Clair Eugene Rudison

Iowa Human Rights Department
Commission on the Status of African Americans

1903 53rd Street
Des Moines, Iowa
United States
50310
rudison2010@yahoo.com |  Visit Personal Website


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Iowa spearheads every state in the U.S. with the per capita incarceration of African American men; this small heartland state has a cumulative population of 2.98 million where 2.3% of the population is African American. Demographic figures illustrate that more than sixty percent of the people in prison are now racial minorities. The unenthusiastic statistics that designate an abundant share of this disheartening circumstance in unemployment figures, homicide rates (as both victims and guilty parties), their devastatingly inconsistent portrayal in the criminal justice system, as well as their last positioning on many appraises of educational accomplishment and ability have become commonplace that it has caused many to view the majority of these young men potential as despondent and unfeasible to rescue. (Garibaldi, 1992) For Black males in their thirties, 1 in every 10 is in prison or jail on any given day. This trend has intensified by the disproportionate impact of the “War on Drug,” in which two-thirds of all persons in prison for drug offenses are people of color. (Guerino, 2011)

Citation:
LITERACY, AN IMPERATIVE SOCIOECONOMIC INDICATOR OF INCARCERATION & POVERTY IN THE AFRICAN AMERICAN COMMUNITY by Clair E. Rudison, MPA
Abstract: The disproportionate numbers of African Americans incarcerated has created a socioeconomic and political vacuum within their communities, and human capital potential is being squandered away. In the interior of this manuscript are innovative policies and procedures to rectify the literacy issue within African Americans academic settings. Corrective reading programs that focus primarily on decoding, comprehension, with quarterly assessment on progression. Many African American inmates in Iowa’s Correctional Facilities have not completed high school, which often leads to incarceration and poverty. Iowa’s public school systems are failing to address the substandard presentations of the minority population. The “Direction Instruction” technique is an evidence-based procedure that has aided students in becoming proficiently literate, and the implementation of this program combined with legislative assistance to restrict current policies where public schools dictate their mandates on charter schools will, liberating charter schools to obtain an accurate alternative to the failed curriculum of the public school system. To increase academic performance among our students, the charter schools must be autonomous to form curricula that will advance Iowa students in math, science, and technology. Literacy is the foundation of academic achievement, not being able to comprehend the language provide for social problems later in life like incarceration and poverty.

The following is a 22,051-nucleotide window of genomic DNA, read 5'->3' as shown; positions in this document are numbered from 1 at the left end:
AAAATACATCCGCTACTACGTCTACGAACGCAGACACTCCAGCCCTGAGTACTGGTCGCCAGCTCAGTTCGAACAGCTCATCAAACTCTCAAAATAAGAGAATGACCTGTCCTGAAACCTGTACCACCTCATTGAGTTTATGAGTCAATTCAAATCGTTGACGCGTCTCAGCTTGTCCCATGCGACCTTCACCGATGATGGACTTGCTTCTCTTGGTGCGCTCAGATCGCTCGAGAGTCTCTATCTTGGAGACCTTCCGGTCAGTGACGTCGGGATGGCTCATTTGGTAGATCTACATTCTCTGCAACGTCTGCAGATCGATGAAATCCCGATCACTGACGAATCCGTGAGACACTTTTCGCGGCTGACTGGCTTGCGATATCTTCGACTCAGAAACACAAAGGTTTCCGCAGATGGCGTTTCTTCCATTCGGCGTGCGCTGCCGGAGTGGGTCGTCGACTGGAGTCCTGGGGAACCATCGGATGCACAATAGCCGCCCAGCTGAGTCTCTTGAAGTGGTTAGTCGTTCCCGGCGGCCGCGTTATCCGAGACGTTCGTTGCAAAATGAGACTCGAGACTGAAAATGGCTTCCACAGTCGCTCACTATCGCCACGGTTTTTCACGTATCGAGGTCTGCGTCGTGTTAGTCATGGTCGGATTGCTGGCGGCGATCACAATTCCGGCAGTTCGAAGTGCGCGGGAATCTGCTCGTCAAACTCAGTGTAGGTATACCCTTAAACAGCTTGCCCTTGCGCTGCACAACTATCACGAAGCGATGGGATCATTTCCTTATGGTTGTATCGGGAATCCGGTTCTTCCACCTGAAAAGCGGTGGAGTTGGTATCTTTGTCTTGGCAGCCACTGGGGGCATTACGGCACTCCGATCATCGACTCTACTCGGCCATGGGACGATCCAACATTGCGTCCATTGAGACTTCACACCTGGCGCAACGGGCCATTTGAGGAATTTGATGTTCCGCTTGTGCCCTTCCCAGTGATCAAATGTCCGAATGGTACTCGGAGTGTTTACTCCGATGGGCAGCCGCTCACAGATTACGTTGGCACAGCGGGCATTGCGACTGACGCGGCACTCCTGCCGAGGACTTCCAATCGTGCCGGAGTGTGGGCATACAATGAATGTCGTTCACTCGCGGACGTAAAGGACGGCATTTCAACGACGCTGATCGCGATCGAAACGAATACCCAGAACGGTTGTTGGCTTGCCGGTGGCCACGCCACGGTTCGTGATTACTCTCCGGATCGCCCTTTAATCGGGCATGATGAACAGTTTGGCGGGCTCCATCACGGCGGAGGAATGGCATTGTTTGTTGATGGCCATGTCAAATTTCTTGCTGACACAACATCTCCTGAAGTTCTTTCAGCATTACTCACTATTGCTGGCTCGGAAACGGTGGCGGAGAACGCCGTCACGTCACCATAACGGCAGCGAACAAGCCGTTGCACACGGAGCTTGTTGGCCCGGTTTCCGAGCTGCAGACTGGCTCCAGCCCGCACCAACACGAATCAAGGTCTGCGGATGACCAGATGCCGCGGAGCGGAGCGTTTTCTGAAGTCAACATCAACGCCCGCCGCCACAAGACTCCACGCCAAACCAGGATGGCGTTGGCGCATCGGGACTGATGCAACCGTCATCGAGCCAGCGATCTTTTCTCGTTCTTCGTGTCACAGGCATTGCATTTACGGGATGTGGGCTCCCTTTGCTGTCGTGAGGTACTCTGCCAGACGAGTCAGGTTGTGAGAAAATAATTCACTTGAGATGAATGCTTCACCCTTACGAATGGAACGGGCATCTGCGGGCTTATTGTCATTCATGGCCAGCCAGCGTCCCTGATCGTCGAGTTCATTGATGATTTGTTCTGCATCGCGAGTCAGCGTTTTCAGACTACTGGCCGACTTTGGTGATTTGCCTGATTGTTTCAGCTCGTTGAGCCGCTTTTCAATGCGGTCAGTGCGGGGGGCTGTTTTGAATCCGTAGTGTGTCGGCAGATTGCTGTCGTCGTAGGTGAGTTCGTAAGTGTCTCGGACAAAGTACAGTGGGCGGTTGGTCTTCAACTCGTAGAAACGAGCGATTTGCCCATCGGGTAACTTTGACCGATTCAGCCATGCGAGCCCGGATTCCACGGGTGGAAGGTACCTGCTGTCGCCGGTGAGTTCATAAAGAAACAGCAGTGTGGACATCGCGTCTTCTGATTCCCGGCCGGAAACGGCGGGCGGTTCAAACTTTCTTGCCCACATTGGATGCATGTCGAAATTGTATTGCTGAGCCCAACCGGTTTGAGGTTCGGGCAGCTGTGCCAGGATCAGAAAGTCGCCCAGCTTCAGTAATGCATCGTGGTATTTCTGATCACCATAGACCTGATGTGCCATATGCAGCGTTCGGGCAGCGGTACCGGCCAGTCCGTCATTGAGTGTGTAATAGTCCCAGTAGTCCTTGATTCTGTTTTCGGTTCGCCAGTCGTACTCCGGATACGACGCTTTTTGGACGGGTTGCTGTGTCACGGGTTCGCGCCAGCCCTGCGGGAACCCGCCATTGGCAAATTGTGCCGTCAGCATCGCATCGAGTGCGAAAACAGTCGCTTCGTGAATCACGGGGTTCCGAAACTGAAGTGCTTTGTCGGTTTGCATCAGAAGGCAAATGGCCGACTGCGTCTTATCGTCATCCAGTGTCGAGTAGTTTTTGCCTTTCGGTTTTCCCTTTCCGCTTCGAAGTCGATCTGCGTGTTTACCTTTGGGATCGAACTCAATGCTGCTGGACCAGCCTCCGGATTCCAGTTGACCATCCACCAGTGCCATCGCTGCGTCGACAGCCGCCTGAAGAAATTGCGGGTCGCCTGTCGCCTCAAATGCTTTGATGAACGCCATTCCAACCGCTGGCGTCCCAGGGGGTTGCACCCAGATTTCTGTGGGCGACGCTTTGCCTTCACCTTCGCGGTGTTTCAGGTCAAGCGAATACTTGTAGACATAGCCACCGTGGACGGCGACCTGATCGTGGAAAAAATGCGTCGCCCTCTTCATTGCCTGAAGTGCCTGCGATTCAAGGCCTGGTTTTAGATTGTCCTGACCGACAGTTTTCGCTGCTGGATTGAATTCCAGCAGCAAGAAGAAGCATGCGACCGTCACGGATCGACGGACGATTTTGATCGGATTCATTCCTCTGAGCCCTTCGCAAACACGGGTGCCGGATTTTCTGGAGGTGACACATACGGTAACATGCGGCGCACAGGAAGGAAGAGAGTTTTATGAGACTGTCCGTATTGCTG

Substantive Focus:
Economic Policy
Education Policy SECONDARY
Health Policy
Comparative Public Policy
Urban Public Policy PRIMARY

Theoretical Focus:
Agenda-Setting, Adoption, and Implementation PRIMARY

Keywords

POLITICS OF INCARCERATION